So Why Hackers are Increasingly Targeting Local Governments
The Atlanta attack, as well as the many listed in the opening, points to a larger issue: hackers are increasingly targeting local governments. SamSam reportedly targets organizations that have legacy equipment and weak security – i.e they go after the easier targets. While ransomware has frequently targeted healthcare, the healthcare industry’s bolstering of security has led hackers to seek new targets. Governments are seen as a particularly promising target because, like the healthcare industry, they can ill-afford system failures and down time—as they manage many public-facing web services and employ a lot of people who need continuous access. They also tend to be more vulnerable than private businesses in terms of technology. As of 2016, 38% of local governments were reliant on technology at least a generation old and less than half had purchased cyber insurance. Less than half of governments polled in 2016 have a written cyber security policy and only 34% have a written policy for breach recovery. These organizations need to prepare for how they handle such events, especially as they use tax payer money to recoup from these events. Today, more and more organizations are opting to pay the ransomware fee, with 48% of victims paying.
How to Move Forward
Constituents are dependent on their local government for many things, and as governments become more and more reliant on computer systems (think Smart City) they need to ensure that they don’t become even more vulnerable to cyberattacks such as these. We will likely see more attacks that don’t just hit one system i.e. transportation or 911, but multiple systems such as in the Atlanta attack. So what can be done? A lot!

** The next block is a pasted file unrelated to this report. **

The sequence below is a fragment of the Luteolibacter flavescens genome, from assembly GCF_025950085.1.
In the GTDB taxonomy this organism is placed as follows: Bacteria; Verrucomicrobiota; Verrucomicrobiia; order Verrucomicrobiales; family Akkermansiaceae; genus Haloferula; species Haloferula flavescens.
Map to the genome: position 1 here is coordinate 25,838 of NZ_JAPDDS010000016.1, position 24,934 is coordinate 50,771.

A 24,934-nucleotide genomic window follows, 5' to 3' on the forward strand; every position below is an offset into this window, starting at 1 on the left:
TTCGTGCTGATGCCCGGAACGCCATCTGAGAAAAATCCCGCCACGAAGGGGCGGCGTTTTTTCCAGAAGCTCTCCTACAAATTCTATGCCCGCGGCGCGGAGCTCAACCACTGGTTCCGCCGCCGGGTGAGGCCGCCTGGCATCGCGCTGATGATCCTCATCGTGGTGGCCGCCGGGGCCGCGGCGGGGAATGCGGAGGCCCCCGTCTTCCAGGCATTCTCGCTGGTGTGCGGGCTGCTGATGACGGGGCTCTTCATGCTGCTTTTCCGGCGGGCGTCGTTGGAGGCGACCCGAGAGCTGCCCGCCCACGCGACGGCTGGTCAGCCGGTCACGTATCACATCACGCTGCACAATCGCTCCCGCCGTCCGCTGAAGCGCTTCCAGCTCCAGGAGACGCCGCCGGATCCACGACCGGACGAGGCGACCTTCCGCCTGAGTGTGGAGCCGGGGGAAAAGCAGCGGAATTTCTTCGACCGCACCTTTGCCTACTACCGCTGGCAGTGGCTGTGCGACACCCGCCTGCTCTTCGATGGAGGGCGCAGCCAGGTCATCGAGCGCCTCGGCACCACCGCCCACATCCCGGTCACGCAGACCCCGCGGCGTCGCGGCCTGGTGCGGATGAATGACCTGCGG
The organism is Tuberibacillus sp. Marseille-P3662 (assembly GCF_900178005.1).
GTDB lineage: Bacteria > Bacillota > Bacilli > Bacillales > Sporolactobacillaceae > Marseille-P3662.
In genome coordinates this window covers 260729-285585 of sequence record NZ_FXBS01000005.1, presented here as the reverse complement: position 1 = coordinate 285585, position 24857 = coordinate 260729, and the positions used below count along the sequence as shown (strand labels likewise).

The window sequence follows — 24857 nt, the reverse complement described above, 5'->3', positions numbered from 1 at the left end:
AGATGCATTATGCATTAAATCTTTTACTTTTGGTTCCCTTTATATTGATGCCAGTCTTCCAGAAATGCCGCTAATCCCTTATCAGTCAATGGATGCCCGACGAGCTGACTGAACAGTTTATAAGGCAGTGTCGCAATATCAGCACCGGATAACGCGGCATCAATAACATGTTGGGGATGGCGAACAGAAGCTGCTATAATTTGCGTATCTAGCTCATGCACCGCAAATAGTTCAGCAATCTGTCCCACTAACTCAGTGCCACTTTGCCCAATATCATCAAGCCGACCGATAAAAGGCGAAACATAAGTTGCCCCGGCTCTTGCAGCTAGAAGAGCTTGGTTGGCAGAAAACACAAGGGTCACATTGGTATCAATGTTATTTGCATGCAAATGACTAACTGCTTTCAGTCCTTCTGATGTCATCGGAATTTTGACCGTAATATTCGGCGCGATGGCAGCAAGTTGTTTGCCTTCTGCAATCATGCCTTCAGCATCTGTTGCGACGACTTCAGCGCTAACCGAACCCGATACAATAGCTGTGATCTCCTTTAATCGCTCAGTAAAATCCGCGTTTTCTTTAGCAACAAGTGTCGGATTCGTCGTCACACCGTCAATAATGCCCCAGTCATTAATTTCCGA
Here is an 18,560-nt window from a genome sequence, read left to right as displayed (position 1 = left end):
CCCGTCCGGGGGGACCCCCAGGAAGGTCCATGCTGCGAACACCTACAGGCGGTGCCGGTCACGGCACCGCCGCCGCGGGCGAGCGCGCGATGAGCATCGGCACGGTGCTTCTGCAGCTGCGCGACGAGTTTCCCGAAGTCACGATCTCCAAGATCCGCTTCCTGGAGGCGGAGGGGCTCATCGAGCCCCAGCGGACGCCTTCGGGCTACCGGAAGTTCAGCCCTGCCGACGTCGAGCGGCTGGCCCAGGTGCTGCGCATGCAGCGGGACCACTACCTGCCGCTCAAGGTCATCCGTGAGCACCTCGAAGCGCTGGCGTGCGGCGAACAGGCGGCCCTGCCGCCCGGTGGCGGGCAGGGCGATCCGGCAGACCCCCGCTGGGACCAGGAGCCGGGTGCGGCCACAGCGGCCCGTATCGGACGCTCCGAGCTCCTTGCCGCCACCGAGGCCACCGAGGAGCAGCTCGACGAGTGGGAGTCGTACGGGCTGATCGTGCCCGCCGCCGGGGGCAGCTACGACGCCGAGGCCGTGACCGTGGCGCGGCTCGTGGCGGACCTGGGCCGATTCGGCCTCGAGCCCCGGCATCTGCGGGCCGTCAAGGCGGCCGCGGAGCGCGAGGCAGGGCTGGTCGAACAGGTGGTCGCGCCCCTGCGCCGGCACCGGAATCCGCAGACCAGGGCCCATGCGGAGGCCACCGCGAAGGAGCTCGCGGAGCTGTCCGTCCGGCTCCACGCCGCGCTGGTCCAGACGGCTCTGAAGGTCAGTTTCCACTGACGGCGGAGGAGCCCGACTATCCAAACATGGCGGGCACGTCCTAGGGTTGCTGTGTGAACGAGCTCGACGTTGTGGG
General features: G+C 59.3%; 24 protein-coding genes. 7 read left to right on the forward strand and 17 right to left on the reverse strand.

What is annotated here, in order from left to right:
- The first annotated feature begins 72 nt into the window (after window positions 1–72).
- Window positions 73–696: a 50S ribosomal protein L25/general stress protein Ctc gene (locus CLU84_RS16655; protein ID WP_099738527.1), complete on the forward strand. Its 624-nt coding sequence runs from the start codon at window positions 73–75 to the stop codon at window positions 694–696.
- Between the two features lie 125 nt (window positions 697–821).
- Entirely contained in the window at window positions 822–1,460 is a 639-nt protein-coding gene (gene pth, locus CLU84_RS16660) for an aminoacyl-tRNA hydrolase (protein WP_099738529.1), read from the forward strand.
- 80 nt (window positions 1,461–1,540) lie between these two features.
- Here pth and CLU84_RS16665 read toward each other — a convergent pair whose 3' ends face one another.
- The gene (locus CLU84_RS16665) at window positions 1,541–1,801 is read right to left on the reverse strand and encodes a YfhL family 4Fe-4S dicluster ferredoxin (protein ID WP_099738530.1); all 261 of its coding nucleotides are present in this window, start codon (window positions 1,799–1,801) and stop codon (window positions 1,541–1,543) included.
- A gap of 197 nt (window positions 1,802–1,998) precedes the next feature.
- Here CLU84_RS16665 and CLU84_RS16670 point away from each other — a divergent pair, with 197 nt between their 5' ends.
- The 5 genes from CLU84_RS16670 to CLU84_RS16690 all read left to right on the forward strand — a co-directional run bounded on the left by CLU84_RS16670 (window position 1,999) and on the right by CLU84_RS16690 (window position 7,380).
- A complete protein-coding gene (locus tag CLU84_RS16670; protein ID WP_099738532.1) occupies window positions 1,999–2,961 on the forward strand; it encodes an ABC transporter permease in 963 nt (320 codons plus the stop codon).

- Governments need to have written cyber security policies and breach recovery plans.
- Established back-up and recovery plans that are implemented and followed can go miles in recovering systems without having to succumb to bad actor requests for ransom.
- Systems need to be up-to-date and not antiquated—as they too often are in the case of local government. Upgrades can help protect agencies from bad actors.
- Government employees need to be trained to spot phishing and smishing attempts. Kudos to my home town of #ATL as Atlanta will be training its workers with anti-malware services, which is a step in the right direction. Training must be continual.
- And, sensitive communications should occur through secure mediums like secure messaging platforms such as Vaporstream.
We live in an exciting time where the use of computer systems means greater efficiency for many. The digitization of government and business in general means more efficiency and better service to those we serve. However, as governments become more reliant on technology, cyber security must be priority number one in ensuring that your services remain operational and the public you serve, and their data, remains safe.
Contributor: Kristi Perdue Hinkle